I hit the starter and the bike starts straight up, blip the throttle a couple of times and it runs clean, I run up through the gears and up the road with out problems, whippie. I'm moving again, but for how long, how long will it take for the carb to ice again? I still have over 400km to go, shit this could be a long day. I decide to keep it below 100km to help but after a while without incident and the endless straight sections of road I find myself back up at 120km and thankfully the only problems for the rest of the day are cold toes, the doubled up socks and bread bag liners are struggling to keep the cold at bay down in my extremities.

Turns out carburetor icing can occur in temperatures above freezing and has a lot to do with the humidity of the air. When the Dr iced up I had just ridden into a particularly heavy snow flurry with large flakes indicating high humidity. Carburetors work on a venturi to draw fuel into the air and that means low pressure which has a cooling effect and hence creating temperatures within the carburetor where the moisture in the air will condense out and freeze.
With the bike running well once again I think back on the last weeks, In Whitehorse I replaced the cush drive rubbers in the rear wheel which were well and truly flogged, checked valve clearances and did an oil and filter change. I caught up with friends from my log building days, Ray and his family, Ryan and Molly and their boy Luke, Darren, Dean just happened to drop by and also had a BBQ with old flatmates, Whisky Joe, Moosepacker Luke, and Chiefsurefoot Dave. Had a few good laughs with the boys talking about the good old days a few years back.
I also spent some time hanging out with a new friend Kate, among many things Kate works for a mountain biking company in town so set me up with a bike and showed me a few new trails. When it was time to leave I took the long way to Dawson City via the South Canol highway through Ross River. The first section was about 200km on narrow dirt road and didn't see any other traffic the whole way. Would have been a great ride, unfortunately I suffered a migraine half way through. Not wanting to stop I carried on riding through the headaches, almost filling my helmet with spew a couple of times, I finally made Ross River exhausted and slept for 2 hours on a grassy park in the middle of town.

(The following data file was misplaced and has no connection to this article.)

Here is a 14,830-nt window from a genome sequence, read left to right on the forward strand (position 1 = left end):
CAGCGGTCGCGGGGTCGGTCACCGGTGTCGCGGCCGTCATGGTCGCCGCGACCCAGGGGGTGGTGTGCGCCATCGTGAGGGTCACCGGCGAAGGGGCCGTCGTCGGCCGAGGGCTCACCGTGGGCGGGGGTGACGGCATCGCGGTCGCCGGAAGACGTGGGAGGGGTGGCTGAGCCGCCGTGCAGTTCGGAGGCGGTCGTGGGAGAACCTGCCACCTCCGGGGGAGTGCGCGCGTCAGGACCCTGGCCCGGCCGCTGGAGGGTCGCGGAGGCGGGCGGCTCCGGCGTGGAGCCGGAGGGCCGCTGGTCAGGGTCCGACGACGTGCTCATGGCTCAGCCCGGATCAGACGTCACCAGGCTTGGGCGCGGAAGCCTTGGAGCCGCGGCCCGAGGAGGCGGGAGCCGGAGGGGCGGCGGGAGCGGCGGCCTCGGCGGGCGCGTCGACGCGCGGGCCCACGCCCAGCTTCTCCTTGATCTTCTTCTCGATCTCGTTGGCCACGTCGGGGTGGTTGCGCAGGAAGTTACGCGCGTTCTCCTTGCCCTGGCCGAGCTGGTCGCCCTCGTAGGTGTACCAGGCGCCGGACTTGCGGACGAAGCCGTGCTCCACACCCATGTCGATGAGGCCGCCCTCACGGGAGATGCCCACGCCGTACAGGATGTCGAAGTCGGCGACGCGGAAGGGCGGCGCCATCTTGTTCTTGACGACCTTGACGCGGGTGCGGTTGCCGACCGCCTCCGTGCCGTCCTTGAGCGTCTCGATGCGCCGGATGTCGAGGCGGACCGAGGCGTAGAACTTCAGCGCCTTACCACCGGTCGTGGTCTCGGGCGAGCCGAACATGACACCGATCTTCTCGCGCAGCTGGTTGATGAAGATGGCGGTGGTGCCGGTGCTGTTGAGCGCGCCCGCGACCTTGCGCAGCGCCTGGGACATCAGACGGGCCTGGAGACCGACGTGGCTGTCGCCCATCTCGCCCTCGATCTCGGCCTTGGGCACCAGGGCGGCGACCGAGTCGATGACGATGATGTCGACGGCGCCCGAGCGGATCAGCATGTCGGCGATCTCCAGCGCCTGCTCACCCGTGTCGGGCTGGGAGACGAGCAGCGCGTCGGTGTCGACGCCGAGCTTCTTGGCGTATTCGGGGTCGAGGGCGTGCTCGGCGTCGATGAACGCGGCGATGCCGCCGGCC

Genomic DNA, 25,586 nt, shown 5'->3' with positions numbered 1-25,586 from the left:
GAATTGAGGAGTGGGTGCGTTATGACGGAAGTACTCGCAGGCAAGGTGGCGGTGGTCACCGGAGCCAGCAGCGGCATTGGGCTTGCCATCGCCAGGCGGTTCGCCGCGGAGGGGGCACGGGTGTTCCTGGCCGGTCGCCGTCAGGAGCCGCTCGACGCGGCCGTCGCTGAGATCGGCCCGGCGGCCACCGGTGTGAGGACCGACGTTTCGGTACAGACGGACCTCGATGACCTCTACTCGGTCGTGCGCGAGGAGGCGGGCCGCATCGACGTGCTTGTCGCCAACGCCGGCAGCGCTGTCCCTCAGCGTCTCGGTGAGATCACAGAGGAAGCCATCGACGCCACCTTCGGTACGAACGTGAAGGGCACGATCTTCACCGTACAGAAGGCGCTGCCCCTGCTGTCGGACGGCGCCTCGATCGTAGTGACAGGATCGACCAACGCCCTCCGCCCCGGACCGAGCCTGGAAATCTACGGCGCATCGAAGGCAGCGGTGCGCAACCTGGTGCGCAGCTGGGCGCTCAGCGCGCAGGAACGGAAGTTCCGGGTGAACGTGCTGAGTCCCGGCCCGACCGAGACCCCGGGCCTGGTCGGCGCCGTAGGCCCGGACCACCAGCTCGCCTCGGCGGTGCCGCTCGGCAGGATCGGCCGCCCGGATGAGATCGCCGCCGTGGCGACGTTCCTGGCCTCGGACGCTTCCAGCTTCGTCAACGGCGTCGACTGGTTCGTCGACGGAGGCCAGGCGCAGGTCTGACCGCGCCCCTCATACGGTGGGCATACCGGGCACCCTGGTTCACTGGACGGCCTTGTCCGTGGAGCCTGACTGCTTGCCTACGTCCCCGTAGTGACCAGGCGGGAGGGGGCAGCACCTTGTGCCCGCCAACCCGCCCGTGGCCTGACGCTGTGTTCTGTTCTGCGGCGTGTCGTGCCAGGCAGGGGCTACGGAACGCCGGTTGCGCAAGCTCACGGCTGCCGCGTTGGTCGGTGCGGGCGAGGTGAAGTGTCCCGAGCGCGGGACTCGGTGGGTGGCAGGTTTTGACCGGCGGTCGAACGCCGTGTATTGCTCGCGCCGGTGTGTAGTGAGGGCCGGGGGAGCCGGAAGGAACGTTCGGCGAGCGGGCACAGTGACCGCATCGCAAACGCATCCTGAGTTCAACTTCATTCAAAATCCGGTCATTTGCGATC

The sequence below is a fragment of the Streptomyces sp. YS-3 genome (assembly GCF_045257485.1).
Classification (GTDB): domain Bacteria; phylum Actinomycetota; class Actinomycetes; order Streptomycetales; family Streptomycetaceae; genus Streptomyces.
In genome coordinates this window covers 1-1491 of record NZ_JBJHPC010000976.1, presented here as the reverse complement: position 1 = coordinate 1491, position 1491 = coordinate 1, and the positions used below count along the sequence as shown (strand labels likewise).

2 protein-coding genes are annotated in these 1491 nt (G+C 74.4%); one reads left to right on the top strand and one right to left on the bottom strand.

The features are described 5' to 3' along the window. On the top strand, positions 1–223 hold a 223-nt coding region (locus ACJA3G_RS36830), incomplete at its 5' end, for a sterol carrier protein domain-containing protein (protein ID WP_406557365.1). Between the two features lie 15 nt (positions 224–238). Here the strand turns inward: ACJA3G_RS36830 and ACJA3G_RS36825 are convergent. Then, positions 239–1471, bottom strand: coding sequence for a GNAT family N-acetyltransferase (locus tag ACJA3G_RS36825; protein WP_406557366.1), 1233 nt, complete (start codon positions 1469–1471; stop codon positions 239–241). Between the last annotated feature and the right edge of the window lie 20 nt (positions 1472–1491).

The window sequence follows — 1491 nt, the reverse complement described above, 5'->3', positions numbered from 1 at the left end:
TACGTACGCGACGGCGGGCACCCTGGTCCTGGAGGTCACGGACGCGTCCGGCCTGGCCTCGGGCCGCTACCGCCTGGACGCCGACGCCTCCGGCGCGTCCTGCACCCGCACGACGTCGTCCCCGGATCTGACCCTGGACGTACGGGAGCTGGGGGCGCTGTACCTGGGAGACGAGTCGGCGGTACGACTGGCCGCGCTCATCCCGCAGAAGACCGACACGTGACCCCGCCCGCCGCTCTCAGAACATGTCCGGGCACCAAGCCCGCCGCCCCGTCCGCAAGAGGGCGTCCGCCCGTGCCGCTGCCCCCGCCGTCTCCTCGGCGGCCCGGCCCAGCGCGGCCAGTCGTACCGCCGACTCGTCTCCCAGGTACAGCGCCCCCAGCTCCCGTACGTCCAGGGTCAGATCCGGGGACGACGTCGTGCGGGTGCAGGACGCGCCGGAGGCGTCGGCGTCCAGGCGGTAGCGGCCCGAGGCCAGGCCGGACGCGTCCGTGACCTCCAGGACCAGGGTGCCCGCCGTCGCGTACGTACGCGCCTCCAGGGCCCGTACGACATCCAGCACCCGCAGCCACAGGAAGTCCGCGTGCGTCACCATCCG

Surprisingly after the sleep I felt way better got back on the road again, clocking up over 800km for the day which would have to be the most k's I've covered in a day to date, migraine and all. The next morning at Pelly Crossing I wake up to a flat tyre, not normally a big problem but I can't break the bead and even begin to get the Hiedenau K60 off the rim. I'm frustrated, and feeling beaten but luckily there's a gas station with some tyre repair goo, it's a slow leak and I resort to just squirting some in and it does the trick.
I arrived in Dawson City late in the afternoon after doing a side trip up to the historic town of Keno. I still have a couple of hours ride to find my way into Simon's camp way out in the Klondike goldfields. Armed with written directions and a few tracks plotted on the GPS I negotiate my way through a network of rough mining roads and at times feel a little off track and wonder if I'm going to make it but after 130km of rough roads I ride into camp. At times the road traverses on high ridges offering great views of the ranges.
1898 or there abouts gold was discovered right here in the Klondike. It sparked the biggest gold rush ever and developed much of the Yukon's history. So for a few weeks I spend some time checking out the modern legacy of that rush 100 years ago. Back then it was all hand work, melting away frozen mud and overburden with hot water to tunnel down deep to the pay dirt sitting just above the bedrock. Gold in the Klondike fields is placer, or alluvial. Must have been incredibly hard working conditions.
Next on the scene was the massive steam powered wooden floating dredges that churned up the valley floors leaving huge tailing piles whose patterns lay evident today all through out the area. The wooden carcasses of a few dredges are still dotted about the place too, along with all sorts of mining shit really. There's mining relics everywhere, some old and a valuable reminder of the past, Lot's just rusting rubbish though.